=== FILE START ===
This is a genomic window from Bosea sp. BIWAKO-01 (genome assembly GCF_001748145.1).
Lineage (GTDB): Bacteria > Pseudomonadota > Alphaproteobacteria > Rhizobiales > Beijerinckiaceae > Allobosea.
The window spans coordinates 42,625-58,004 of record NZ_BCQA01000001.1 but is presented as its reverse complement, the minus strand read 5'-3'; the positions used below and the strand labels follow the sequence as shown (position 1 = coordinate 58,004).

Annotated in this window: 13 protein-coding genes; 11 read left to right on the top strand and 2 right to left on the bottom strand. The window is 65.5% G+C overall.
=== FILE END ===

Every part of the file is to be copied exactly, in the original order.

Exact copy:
This is a genomic window from Bosea sp. BIWAKO-01 (genome assembly GCF_001748145.1).
Lineage (GTDB): Bacteria > Pseudomonadota > Alphaproteobacteria > Rhizobiales > Beijerinckiaceae > Allobosea.
The window spans coordinates 42,625-58,004 of record NZ_BCQA01000001.1 but is presented as its reverse complement, the minus strand read 5'-3'; the positions used below and the strand labels follow the sequence as shown (position 1 = coordinate 58,004).

Annotated in this window: 13 protein-coding genes; 11 read left to right on the top strand and 2 right to left on the bottom strand. The window is 65.5% G+C overall.